DMOs need to morph into DMMOs—Destination Marketing and Management Organizations—in order to align with the trends that are shaping travel and tourism in the very near future. Here’s a sneak peek at my upcoming keynote about this very topic.
By Chris Fair
As I prepared my keynote for the European Cities Marketing summit in Gdansk, Poland, later this month, I considered several ‘big questions’ facing the role of destination marketers around which I could build my talk, “From DMOs to DMMOs.”
The transformation of the destination marketing organization is so profound that the organization’s name itself is changing. Why now? And how should the DMMO move forward? Here are my thoughts on these foundational questions about the future of marketing and managing places.
1. Why at this point in time do DMOs have an important choice to make as they consider how to lead their destination’s success? Why didn’t this existential question loom large in previous years?
Destination Marketing Organizations have traditionally been focused on and measured by their success in driving hotel occupancy and the number of meetings and conventions held in a destination. But the rapid growth in global tourism has caused the ratio of visitors-to-locals to change significantly in cities ranging from Amsterdam to Asheville. And as tourism grows, residents in many cities and destinations are beginning to ask at what point growing tourist arrivals begin to detract from their local quality of life. So the perception of tourism can change quickly from being a nice addition to the local economy to a threat to local quality of life—and DMOs can go from being perceived as community boosters to community detractors. Those DMOs that don’t get in front of this issue can quickly find themselves on the wrong side of this conversation.
2. As destination marketing organizations think about evolving into destination marketing and management organizations, they need to look at all aspects of a destination’s needs and overall development. What are some ways a traditional marketing organization can undertake such a massive new mandate?
DMOs currently have very little influence on city planning, policy and programming. The first step towards becoming a DMMO, in our view, is to foster stronger connections with government and planning authorities to make sure that tourism has a seat at the table. Creating a Tourism Master Plan in partnership with the city can be a good first step in this regard. The next step is developing the roles and responsibilities within the organization, with appropriate funding to support them, to ensure that the recommendations within the plan are implemented and monitored over time. Lastly, DMOs can play a more significant role in managing the guest experience within the destination. This goes way beyond staffing a visitor center, and should take into account how tourism affects the experience of locals as well.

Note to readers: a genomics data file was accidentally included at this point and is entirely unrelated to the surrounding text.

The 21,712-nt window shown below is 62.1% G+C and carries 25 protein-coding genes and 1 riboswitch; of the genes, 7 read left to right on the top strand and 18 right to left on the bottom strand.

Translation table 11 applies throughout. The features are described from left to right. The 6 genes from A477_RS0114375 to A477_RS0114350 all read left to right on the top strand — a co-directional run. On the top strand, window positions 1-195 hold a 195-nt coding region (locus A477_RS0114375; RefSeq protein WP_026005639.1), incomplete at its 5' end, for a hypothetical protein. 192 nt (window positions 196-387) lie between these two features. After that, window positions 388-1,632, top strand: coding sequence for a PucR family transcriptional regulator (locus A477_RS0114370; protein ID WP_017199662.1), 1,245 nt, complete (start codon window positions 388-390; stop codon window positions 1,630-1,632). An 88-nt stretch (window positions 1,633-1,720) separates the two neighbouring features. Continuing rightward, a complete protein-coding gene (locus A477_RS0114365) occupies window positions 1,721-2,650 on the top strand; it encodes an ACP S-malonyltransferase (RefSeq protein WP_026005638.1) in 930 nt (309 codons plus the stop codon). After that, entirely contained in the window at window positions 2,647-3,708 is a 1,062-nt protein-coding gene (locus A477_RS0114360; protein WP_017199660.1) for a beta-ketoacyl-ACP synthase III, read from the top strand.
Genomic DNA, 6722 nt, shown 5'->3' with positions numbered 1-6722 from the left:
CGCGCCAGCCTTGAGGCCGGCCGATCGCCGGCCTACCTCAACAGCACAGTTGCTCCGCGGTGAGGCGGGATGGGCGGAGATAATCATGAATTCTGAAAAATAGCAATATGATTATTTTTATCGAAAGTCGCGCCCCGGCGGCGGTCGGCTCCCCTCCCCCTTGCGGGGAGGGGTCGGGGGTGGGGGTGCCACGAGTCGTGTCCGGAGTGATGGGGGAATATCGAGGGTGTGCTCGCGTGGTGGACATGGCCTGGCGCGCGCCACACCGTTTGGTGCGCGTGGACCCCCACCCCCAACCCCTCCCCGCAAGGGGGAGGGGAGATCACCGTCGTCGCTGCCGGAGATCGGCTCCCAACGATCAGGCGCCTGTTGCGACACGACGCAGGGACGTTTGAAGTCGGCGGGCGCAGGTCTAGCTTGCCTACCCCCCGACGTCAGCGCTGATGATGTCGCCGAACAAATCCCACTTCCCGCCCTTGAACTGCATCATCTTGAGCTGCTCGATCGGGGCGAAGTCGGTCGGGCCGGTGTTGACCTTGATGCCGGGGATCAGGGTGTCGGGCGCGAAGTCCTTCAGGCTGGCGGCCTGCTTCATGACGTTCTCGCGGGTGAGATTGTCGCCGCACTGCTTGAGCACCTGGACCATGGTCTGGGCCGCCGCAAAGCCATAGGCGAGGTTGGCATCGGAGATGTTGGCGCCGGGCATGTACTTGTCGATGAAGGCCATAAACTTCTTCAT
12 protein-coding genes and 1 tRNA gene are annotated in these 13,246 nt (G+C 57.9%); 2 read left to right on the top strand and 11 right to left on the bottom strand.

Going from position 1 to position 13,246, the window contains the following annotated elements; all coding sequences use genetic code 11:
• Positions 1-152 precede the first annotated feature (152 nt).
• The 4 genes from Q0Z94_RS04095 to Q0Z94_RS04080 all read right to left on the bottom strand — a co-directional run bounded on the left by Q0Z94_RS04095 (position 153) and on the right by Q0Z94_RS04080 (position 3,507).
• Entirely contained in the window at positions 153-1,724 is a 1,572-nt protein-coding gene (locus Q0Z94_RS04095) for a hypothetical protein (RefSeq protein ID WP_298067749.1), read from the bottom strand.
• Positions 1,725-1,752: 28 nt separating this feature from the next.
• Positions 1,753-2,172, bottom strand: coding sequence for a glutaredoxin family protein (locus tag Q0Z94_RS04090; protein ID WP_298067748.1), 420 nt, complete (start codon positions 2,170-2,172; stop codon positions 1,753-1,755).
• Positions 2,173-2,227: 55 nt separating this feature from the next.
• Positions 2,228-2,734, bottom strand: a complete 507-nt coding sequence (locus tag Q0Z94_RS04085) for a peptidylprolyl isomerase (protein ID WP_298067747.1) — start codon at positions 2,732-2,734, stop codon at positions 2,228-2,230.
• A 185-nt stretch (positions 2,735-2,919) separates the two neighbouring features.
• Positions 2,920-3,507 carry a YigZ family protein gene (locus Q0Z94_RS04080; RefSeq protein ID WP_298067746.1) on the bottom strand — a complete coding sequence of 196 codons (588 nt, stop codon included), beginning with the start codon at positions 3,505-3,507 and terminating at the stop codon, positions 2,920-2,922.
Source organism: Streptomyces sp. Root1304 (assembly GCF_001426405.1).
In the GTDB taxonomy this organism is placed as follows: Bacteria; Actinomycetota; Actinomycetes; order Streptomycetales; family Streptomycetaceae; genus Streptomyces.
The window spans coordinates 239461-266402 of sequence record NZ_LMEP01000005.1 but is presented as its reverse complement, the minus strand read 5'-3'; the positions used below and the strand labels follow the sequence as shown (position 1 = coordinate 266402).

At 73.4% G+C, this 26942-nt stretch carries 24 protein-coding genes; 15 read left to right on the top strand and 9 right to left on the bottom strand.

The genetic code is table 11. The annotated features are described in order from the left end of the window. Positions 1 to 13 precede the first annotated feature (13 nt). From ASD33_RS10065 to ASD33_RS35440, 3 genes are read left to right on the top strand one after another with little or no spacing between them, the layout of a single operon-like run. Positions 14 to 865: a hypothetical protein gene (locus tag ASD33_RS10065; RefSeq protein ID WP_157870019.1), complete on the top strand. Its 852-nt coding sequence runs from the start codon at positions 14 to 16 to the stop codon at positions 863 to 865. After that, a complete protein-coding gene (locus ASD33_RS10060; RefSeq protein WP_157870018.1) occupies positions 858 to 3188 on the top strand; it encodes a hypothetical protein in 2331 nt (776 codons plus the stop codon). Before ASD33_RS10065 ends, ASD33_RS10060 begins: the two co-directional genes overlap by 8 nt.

3. What are some new responsibilities and metrics for DMOs to drive and pay attention to under that new “management” M in their duties?
DMOs often monitor visitor satisfaction with the destination, but they rarely interact with local residents. Evolving into a DMMO means the organization needs to spend as much time communicating with, monitoring and measuring resident satisfaction as they do with visitors.
4. We all know the role that technology has played in driving and changing visitor behaviour. How can technology help with the management mandate?
Few industries have been more disrupted by technology than travel, and DMOs’ approach to marketing has changed significantly as a result. But for all of the attention paid to leveraging technology as a marketing channel, scant attention has been paid to how technology can be used to enhance and manage visitors’ experiences once they arrive in the destination. DMMOs should be modifying their existing digital channels or creating separate mobile-first websites, apps, and booking systems for visitors to access upon arrival so they can better manage their own experiences, while the DMMO also deepens their connection to and knowledge of the visitors on the ground.
5. How can DMOs clearly communicate the “management” value they’re driving?
DMOs need to expand their roles within cities or destinations, and position themselves as the stewards and managers of the city’s brand—not only for tourism but for talent attraction and investment as well. No other organization in a destination has the funding or expertise to do it, and by assuming that role, a DMO can expand its value proposition to the community it serves.
6. What are some good examples of local or national organizations pivoting from marketer to manager?
We’ve had the opportunity to work with a number of destinations on these issues ranging from creating Tourism Master Plans for Vancouver and Portland, to an Event and Festival Strategy for Cleveland, and a Destination Development Strategy for Tulsa. The first step in the process is building a shared vision with the community for where you want to go and then creating a plan that articulates how you’ll get there. Of course, the plan is just the first step. Implementing it is the hardest part and that takes budget and staff to do so. DMOs like Dallas, which has appointed a Chief Experience Officer, and Cleveland, which has a Vice-President of Destination Development, are heading in the right direction.
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